The iconic Dead Sea adventure was the lowest high point of my life
SO, let’s drop the cheesy intro. . . I dived in one of the most iconic bodies of water in the world and it was pure and brilliant.
I immersed myself head to toe in the famous mineral-rich mud of the Dead Sea before rocking effortlessly like a rubber duck at bath time.
It was 42°C (107°F) when I tiptoed toward the edge of the water — the lowest area of land on earth.
They say the salty splodge is packed with health-promoting qualities and makes you feel and look younger, which was a good reason to brave the scorching heat.
This saline expanse is 430 meters below sea level, so it was the lowest high point of my life – and one of many unforgettable moments in Israel.
I flew to Tel Aviv after a five hour flight to the easternmost coast of the Mediterranean. A 45-minute taxi ride followed to the beating heart of these ancient and holy lands.
And there was no better place to start discovering this amazing country than exploring the sights of Jerusalem.
Just a whisper from this sacred place conjures up echoes of the past, but before entering this time machine, I was introduced to a more recent but no less intriguing tale.
Mimi Biazi – our host at Biazi Boutique Hotel – has rolled out the welcome mat and her so-called home is nestled in the Nachlaot area – a tight network of neighborhoods within walking distance of major attractions.
Mimi explained that her hotel was once the family home before the gradual gentrification of the area reversed the exodus of young people.
Her roots run deep and I fell asleep that night flipping through a booklet in my bedroom telling the moving story of her grandparents and parents Eliyahu and Geula Mizrahi, the inspiration for Mimi’s family business.
The morning began to marvel at the magnificent views from the rooftop terrace before heading out for a walking tour of one of the oldest cities on earth.
It didn’t take long to realize that Jerusalem is a living, breathing museum. Every step taken and every bend turned reveals flashes of the past.
This feeling of walking in the footsteps of our ancestors was nowhere deeper than in the maze of underground tunnels still dug today.
And of course, it’s impossible not to feel a deep sense of history as you walk along the bustling Via Dolorosa where stations mark the path Jesus took when he was forced to carry the cross on the way to his crucifixion.
Other fascinating religious sites that compel thought and reflection include the Western Wall and the Church of the Holy Sepulcher where tourists and pilgrims congregate. Away from the hustle and bustle, there are hundreds of kibbutzim all over Israel, and each has evolved in different ways since the first was established in 1909.
Some have become privatized and offer luxury spas to their customers, while others have retained a more traditional link with their pioneering agricultural roots.
The group’s choice was Kibbutz Lotan in the Arava Desert near the southern border with Jordan.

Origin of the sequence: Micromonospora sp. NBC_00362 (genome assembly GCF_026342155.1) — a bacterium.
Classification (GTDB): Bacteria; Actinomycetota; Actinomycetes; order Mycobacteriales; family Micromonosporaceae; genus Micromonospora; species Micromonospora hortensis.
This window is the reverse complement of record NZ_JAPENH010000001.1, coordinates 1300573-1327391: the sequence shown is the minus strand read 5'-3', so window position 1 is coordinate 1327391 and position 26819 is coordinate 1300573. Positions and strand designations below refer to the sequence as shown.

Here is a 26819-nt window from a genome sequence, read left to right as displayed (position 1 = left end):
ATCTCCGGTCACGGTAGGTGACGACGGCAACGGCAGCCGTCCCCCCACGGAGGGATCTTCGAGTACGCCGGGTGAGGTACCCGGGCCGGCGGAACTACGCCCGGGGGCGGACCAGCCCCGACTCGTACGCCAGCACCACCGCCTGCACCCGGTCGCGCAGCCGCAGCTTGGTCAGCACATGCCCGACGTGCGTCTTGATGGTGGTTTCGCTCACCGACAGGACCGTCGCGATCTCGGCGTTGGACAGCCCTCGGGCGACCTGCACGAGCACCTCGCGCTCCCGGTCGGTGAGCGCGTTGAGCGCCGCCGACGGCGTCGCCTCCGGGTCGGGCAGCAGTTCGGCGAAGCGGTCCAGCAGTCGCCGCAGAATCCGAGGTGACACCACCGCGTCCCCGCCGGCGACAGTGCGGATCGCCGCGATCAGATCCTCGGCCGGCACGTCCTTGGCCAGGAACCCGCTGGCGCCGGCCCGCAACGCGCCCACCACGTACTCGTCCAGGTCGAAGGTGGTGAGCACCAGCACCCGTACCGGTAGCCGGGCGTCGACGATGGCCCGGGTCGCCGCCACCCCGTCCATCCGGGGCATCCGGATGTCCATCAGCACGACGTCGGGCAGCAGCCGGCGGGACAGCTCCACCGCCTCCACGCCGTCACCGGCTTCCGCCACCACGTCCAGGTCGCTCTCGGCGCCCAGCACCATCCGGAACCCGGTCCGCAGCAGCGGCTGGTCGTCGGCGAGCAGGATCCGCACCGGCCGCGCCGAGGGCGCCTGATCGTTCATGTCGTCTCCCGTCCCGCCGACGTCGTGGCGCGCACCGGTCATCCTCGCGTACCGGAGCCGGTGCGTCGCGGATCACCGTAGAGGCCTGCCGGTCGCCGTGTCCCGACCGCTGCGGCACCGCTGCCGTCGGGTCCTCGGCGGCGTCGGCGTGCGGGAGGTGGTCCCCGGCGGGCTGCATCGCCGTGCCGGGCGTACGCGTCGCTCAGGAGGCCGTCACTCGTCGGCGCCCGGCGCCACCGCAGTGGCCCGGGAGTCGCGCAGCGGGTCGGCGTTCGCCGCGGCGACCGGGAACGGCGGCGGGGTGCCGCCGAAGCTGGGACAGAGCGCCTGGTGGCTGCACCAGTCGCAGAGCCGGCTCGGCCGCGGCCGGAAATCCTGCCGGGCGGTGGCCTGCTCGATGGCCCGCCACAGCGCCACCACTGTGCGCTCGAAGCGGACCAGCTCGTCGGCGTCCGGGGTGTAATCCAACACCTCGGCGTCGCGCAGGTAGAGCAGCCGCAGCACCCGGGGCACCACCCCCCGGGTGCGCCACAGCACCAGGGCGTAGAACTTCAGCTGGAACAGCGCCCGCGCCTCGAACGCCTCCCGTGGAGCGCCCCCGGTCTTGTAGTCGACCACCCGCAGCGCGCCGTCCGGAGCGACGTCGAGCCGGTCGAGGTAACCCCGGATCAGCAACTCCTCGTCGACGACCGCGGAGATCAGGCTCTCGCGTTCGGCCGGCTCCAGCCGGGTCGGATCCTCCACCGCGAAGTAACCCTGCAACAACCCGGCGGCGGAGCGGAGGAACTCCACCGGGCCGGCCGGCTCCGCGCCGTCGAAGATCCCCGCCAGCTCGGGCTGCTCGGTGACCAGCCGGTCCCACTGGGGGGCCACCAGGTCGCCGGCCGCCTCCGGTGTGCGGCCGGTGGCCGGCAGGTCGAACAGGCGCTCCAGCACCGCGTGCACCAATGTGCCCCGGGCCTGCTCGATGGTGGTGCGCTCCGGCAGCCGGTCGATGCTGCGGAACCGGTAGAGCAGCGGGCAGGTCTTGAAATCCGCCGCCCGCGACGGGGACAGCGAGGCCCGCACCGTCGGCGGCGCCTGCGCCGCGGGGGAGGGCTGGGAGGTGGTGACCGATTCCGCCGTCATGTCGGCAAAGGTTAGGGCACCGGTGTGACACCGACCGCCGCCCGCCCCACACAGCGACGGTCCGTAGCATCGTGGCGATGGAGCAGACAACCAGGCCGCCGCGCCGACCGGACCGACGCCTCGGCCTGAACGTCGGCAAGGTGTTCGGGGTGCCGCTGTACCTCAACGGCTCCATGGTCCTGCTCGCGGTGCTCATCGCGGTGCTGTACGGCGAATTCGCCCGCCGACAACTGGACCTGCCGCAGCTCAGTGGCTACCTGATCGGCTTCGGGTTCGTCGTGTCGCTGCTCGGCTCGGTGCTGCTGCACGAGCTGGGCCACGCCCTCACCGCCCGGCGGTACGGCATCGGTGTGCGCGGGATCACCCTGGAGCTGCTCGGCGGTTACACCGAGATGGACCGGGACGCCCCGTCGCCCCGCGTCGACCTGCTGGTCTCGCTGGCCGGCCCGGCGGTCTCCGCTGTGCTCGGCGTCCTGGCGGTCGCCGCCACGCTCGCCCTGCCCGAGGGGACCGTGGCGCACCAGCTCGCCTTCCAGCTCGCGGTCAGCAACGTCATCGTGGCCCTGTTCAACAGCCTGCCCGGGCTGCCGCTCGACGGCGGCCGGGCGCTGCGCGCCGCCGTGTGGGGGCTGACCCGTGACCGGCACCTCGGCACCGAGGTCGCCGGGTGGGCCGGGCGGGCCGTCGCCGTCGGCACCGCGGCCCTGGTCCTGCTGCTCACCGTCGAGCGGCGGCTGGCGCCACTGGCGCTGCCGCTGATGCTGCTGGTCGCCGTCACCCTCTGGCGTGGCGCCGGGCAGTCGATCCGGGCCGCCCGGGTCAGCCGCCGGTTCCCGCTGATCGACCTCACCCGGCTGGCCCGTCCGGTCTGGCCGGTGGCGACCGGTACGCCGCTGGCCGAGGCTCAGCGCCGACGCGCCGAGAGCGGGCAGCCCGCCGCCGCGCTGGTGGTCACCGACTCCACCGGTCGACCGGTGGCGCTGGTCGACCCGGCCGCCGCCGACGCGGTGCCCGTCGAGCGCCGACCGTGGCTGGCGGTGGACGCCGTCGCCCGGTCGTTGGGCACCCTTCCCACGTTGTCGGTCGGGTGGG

The houses are fashioned from mixtures of hay bales and mud to create guest houses for families who travel from all over the world to seek refuge in the remote oasis. There are eco-tours, workshops, hikes, trekking, biking and a green learning program for those looking to build a career or learn more about ways to live without harming the planet.
There’s no better proof of Kibbutz Loton’s eco-friendly credentials than a homemade kitchen contraption – named the Fart Machine.
It harvests artificial (and artificial) wind and converts it into cooking gas. It was one of many quirky sights, including a pedal-powered pesto machine that came to life before a delicious communal meal was served to residents and volunteers.
From there, we stopped at the flagship eco-village of Neot Semadar, an organic village and art collective at the forefront of Israel’s eco-revolution.
It has a huge cooling tower in the center of a building that has only half-jokingly been dubbed the Taj Mahal of the desert.
It struck me as more Vegas-like with colorful pastel tones soaring above the sunny horizon like a garish beacon, thankfully without a flashing neon sign.
They too have built guesthouses for volunteers willing to enjoy a desert getaway. There are of course many other captivating locations outside the kibbutz boundaries, including the ancient city of Masada, where a Roman siege ended in heartbreaking bloodshed.
Other must-see destinations include the Makhtesh Ramon Crater – a huge, breathtaking natural geographical feature – and the magnificent Ein Gedi Nature Reserve where King David sought refuge in a cave with an inspiring spider long before the arachnid revelation. of Robert the Bruce.
Thoughts on Scotland’s history arose thanks to the unmistakable banner of the Rampant Lion fluttering in the Knights Halls of the port city of Old Akko.
It’s true to say that this UNESCO World Heritage Site is like an open-air museum where civilizations have come and gone for thousands of years. The Templar Tunnel allows visitors to travel an underground path connecting the Fort des Templiers to the port, safe from the prying eyes of enemy forces.
All of this before even talking about the city beach life on the shores of Tel Aviv and the beautiful sights of Haifa where the views of the Bahai Gardens sum up the glory of this magnificent country.
Israel didactics will tell you that the country has four seas – the Mediterranean Sea, the Red Sea, the Sea of Galilee and, of course, the Dead Sea.
But after my mini odyssey through this jaw-dropping country, I’ve come to another corny conclusion: there’s a fifth one and it’s known, you guessed it, as The Must See.
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